The distribution and density of the three potential vectors of malaria in Italy (Anopheles labranchiae, Anopheles superpictus and Anopheles sacharovi) are also under strict surveillance by Istituto Superiore di Sanità (ISS). Anopheles labranchiae is present in several areas of Central and Southern Italy and in some regions (Tuscany, Calabria, Puglia, Sardinia and Sicily) high density have been registered . The density of An. superpictus is lower and breeding sites are restricted to Calabria coasts and Sicily while although An. sacharovi has not registered since over 30 years, its presence in low density cannot be excluded in Apulia and northern Sardinia regions .
The combination of the presence of potential vectors and gametocyte carriers may pose a risk for re-introduction of malaria in the country. However, it should be noted that certain climatological and ecological prerequisites should probably be also met before the disease is really reintroduced .
This study showed that a substantial proportion of people originating from malaria endemic countries and not showing clinical signs of malaria harbor Plasmodium parasites in their blood (i.e. 32% of positivity to Plasmodium spp., 21% of population harboring P. falciparum gametocytes). If transmission prerequisites (e.g. vector, susceptible population and climatological conditions) prevail they could potential be a reservoir. Therefore, health authorities should pay special attention to the health of this potential risk group and aim to improve their health conditions.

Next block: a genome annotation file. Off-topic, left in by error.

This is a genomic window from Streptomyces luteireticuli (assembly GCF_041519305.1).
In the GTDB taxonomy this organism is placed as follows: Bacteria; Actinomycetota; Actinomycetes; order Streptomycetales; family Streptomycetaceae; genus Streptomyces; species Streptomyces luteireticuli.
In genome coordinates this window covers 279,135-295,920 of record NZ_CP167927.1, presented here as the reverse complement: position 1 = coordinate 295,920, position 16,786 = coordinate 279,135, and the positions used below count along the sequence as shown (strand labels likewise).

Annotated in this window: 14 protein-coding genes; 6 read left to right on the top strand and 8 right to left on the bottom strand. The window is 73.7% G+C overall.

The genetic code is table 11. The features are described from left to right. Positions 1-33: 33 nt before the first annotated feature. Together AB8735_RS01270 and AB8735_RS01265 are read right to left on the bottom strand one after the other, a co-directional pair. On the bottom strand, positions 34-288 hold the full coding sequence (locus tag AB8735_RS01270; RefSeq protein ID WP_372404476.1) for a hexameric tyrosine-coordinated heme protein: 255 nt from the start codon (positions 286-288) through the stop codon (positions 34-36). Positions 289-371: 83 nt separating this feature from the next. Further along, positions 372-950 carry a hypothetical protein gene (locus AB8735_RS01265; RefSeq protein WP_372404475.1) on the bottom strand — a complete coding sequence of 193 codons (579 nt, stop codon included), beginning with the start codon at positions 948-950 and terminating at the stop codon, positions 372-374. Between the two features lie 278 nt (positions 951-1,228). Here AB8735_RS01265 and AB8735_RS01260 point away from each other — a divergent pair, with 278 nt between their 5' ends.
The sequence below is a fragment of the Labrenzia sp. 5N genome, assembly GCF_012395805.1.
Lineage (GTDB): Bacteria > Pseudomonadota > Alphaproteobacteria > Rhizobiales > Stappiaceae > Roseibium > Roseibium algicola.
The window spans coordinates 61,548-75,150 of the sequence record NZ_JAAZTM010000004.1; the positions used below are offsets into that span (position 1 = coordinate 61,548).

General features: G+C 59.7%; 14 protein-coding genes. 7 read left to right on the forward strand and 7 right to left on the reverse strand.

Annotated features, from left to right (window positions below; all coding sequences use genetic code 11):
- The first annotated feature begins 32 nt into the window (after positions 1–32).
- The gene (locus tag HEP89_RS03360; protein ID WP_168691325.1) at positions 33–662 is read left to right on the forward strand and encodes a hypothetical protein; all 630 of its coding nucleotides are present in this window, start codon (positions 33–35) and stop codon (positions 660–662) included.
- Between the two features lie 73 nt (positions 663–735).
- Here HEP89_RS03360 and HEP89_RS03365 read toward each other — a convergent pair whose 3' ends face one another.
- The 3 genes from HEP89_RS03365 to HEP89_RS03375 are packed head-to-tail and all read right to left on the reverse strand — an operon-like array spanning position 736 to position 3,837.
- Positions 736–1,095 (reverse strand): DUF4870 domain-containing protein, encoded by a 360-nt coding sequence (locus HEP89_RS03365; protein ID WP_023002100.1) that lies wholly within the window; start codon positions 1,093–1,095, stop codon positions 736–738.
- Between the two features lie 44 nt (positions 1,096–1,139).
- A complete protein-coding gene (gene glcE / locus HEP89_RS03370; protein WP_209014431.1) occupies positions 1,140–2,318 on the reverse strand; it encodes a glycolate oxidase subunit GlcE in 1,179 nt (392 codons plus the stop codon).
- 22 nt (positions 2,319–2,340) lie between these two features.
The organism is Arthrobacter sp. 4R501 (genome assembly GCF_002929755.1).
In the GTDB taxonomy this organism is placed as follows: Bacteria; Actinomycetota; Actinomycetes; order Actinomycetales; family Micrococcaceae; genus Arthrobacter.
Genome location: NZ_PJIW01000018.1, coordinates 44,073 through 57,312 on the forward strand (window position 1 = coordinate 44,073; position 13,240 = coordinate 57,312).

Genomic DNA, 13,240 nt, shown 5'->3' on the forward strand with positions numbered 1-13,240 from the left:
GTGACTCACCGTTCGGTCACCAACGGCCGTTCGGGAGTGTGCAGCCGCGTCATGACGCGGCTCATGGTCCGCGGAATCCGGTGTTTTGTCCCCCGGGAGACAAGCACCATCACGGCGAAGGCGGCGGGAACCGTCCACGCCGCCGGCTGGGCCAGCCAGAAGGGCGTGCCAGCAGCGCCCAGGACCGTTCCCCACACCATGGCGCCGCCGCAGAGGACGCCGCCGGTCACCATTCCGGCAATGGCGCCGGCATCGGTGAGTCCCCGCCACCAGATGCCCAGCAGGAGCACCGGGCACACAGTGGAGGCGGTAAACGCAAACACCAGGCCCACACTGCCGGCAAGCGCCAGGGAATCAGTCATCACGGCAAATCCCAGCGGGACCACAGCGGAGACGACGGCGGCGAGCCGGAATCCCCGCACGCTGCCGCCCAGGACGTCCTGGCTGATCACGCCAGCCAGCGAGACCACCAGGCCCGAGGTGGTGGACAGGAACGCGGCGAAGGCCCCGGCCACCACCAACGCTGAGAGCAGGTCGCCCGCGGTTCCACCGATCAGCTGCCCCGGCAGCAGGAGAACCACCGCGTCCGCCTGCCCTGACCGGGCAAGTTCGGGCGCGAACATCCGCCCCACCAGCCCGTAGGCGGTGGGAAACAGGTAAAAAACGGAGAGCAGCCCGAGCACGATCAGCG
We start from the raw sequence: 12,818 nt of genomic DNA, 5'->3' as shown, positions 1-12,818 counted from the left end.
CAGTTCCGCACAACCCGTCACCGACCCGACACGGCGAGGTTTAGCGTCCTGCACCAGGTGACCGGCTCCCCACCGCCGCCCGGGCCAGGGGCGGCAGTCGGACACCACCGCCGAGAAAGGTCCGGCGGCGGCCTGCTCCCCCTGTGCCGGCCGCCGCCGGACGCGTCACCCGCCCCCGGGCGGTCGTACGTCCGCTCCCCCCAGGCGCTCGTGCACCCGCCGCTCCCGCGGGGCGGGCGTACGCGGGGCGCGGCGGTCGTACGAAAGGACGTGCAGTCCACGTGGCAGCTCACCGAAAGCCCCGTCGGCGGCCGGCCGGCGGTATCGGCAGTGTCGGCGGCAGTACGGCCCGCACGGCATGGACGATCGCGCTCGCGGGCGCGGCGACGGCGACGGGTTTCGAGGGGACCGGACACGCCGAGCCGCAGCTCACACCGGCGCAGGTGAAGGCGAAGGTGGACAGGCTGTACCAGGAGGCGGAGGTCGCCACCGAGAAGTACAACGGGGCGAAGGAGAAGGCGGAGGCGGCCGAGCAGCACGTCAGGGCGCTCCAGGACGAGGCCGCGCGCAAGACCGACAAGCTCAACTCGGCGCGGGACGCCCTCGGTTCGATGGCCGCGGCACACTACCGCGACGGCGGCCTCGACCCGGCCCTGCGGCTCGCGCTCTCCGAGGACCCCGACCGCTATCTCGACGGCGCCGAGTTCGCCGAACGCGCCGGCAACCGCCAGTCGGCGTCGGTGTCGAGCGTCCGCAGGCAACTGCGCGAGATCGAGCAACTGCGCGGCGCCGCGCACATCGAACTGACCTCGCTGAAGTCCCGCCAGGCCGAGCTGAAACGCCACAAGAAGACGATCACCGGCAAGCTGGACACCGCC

The authors are grateful to Annamaria Sarcinelli and Giuliana Valleri (Red Cross, Foggia, Italy) for their kind collaboration. Furthermore, we would like to thank all the study participants for their willingness to participate in the present study.
- WHO-CISID 2008-malaria. [http://www.who.int/malaria]
- Filler S, Causer LM, Newman RD, Barber AM, Roberts JM, MacArthur J, Parise ME, Steketee RW: Malaria surveillance-United States, 2001. Morb Mortal Wkly Rep. 2001, 52 (5): 1-14.Google Scholar
- Muentener P, Schlagenhauf P, Steffen R: Imported malaria (1985–95): trends and perspectives. Bull World Health Organ. 1999, 77 (7): 560-566.PubMed CentralPubMedGoogle Scholar
- Hanscheid T: Current strategies to avoid misdiagnosis of malaria. Clin Microbiol Infect. 2003, 9: 497-504. 10.1046/j.1469-0691.2003.00640.x.View ArticlePubMedGoogle Scholar
- Kain KC, Harrington MA, Tennyson S, Keystone JS: Imported malaria: prospective analysis of problems in diagnosis and management. Clin Infect Dis. 1998, 27: 142-149. 10.1086/514616.View ArticlePubMedGoogle Scholar